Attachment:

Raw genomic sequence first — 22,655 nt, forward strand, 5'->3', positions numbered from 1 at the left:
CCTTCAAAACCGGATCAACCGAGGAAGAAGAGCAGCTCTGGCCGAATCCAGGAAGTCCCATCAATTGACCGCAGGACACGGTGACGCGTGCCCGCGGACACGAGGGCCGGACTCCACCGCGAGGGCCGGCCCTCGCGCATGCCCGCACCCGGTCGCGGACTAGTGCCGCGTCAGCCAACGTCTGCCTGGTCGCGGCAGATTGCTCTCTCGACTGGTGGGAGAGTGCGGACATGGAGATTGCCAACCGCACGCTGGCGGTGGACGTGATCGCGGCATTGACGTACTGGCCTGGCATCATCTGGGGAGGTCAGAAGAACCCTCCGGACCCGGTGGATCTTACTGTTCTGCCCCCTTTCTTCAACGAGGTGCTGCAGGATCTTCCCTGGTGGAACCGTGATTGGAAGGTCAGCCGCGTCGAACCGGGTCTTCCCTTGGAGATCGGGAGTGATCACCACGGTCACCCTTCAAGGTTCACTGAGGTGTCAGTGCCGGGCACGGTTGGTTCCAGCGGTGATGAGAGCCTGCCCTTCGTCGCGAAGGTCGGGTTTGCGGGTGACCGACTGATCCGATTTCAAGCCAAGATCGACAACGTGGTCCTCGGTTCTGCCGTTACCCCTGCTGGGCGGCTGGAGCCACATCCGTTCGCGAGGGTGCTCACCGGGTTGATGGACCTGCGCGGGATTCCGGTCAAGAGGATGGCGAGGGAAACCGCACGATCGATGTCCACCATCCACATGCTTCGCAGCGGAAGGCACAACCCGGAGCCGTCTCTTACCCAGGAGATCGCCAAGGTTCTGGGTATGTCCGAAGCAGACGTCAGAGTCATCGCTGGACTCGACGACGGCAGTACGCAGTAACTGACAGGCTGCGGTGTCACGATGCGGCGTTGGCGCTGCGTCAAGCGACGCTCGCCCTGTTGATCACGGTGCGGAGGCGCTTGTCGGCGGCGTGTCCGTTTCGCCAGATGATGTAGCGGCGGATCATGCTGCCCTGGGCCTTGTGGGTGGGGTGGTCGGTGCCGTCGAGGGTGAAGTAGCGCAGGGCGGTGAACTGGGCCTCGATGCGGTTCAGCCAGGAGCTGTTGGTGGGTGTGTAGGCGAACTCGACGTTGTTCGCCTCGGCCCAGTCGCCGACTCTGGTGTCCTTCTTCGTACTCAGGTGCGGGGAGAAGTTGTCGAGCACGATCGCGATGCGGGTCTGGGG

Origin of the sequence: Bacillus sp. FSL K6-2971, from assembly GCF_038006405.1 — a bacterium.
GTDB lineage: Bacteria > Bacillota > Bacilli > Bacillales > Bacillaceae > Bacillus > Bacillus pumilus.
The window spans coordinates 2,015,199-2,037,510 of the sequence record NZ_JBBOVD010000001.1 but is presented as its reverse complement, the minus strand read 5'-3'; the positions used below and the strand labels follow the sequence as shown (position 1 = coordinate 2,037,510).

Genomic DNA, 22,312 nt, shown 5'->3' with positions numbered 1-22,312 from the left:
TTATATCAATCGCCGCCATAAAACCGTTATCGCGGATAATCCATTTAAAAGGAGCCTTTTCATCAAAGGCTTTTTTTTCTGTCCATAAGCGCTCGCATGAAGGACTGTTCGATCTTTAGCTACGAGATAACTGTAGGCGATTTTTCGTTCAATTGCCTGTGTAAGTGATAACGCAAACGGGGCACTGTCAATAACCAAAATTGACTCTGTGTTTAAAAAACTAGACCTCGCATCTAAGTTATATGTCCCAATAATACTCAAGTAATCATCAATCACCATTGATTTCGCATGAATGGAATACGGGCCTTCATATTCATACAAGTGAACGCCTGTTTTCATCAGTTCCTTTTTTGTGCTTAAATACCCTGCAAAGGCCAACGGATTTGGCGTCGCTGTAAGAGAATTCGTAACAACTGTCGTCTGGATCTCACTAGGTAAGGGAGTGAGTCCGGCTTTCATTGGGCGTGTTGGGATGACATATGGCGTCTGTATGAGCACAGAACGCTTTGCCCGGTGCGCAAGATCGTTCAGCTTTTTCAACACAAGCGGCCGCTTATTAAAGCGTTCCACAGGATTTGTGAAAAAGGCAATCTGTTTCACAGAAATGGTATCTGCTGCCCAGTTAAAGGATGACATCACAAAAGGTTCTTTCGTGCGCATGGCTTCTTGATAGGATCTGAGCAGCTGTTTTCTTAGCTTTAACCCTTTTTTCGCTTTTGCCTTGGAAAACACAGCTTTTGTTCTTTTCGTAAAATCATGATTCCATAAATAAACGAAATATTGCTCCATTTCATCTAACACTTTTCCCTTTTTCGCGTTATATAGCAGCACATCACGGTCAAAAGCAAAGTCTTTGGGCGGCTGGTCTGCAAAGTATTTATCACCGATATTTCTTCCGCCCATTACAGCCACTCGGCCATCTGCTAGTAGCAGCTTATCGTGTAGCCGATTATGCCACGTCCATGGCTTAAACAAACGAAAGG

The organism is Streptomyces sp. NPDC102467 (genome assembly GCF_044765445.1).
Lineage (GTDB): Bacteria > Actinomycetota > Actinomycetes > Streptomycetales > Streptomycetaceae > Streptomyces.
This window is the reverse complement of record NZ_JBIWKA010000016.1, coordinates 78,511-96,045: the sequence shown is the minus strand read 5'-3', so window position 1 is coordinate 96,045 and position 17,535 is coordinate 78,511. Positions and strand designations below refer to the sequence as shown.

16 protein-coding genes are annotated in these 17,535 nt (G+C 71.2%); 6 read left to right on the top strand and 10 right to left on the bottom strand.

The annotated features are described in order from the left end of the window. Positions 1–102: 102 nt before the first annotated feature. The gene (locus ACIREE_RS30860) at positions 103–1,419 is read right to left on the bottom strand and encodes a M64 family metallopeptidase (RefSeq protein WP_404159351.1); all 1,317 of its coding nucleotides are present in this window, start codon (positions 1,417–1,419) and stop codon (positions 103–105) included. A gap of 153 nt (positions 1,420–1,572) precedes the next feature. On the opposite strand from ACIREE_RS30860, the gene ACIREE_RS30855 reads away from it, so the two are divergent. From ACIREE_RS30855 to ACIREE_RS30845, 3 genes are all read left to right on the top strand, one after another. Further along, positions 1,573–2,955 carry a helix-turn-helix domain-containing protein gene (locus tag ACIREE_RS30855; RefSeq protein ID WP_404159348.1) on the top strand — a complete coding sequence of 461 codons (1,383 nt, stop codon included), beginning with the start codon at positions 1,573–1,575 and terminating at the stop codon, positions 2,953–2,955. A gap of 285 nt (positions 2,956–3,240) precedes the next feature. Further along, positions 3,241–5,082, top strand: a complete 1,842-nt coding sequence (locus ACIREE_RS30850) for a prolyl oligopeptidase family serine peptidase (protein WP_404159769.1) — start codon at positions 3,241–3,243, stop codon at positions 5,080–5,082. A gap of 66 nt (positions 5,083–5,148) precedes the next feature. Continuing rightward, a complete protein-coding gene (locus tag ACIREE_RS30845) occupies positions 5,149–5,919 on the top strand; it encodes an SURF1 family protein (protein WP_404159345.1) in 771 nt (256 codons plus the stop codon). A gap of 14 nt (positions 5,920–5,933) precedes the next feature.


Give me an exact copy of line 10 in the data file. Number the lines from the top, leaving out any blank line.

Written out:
This window is the reverse complement of record NZ_JBIWKA010000016.1, coordinates 78,511-96,045: the sequence shown is the minus strand read 5'-3', so window position 1 is coordinate 96,045 and position 17,535 is coordinate 78,511. Positions and strand designations below refer to the sequence as shown.